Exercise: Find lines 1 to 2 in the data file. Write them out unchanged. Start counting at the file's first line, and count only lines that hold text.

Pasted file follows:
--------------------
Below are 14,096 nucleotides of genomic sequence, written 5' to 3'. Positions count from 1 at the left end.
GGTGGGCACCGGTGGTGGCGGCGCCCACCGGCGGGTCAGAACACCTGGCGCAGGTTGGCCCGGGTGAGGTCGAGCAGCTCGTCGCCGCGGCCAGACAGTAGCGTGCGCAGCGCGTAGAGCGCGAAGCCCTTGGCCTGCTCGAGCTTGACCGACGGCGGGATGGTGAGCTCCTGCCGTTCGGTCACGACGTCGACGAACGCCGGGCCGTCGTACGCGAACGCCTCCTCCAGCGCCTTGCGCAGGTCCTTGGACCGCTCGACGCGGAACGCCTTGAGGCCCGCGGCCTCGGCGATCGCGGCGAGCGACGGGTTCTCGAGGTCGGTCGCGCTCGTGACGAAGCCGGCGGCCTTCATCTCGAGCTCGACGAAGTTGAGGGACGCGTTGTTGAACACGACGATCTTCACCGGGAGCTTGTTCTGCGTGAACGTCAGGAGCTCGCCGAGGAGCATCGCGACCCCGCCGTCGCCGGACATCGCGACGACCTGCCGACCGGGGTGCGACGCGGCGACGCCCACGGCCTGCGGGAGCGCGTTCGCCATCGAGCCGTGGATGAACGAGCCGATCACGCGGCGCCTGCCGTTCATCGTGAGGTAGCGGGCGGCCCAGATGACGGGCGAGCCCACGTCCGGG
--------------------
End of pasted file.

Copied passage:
Below are 14,096 nucleotides of genomic sequence, written 5' to 3'. Positions count from 1 at the left end.
GGTGGGCACCGGTGGTGGCGGCGCCCACCGGCGGGTCAGAACACCTGGCGCAGGTTGGCCCGGGTGAGGTCGAGCAGCTCGTCGCCGCGGCCAGACAGTAGCGTGCGCAGCGCGTAGAGCGCGAAGCCCTTGGCCTGCTCGAGCTTGACCGACGGCGGGATGGTGAGCTCCTGCCGTTCGGTCACGACGTCGACGAACGCCGGGCCGTCGTACGCGAACGCCTCCTCCAGCGCCTTGCGCAGGTCCTTGGACCGCTCGACGCGGAACGCCTTGAGGCCCGCGGCCTCGGCGATCGCGGCGAGCGACGGGTTCTCGAGGTCGGTCGCGCTCGTGACGAAGCCGGCGGCCTTCATCTCGAGCTCGACGAAGTTGAGGGACGCGTTGTTGAACACGACGATCTTCACCGGGAGCTTGTTCTGCGTGAACGTCAGGAGCTCGCCGAGGAGCATCGCGACCCCGCCGTCGCCGGACATCGCGACGACCTGCCGACCGGGGTGCGACGCGGCGACGCCCACGGCCTGCGGGAGCGCGTTCGCCATCGAGCCGTGGATGAACGAGCCGATCACGCGGCGCCTGCCGTTCATCGTGAGGTAGCGGGCGGCCCAGATGACGGGCGAGCCCACGTCCGGG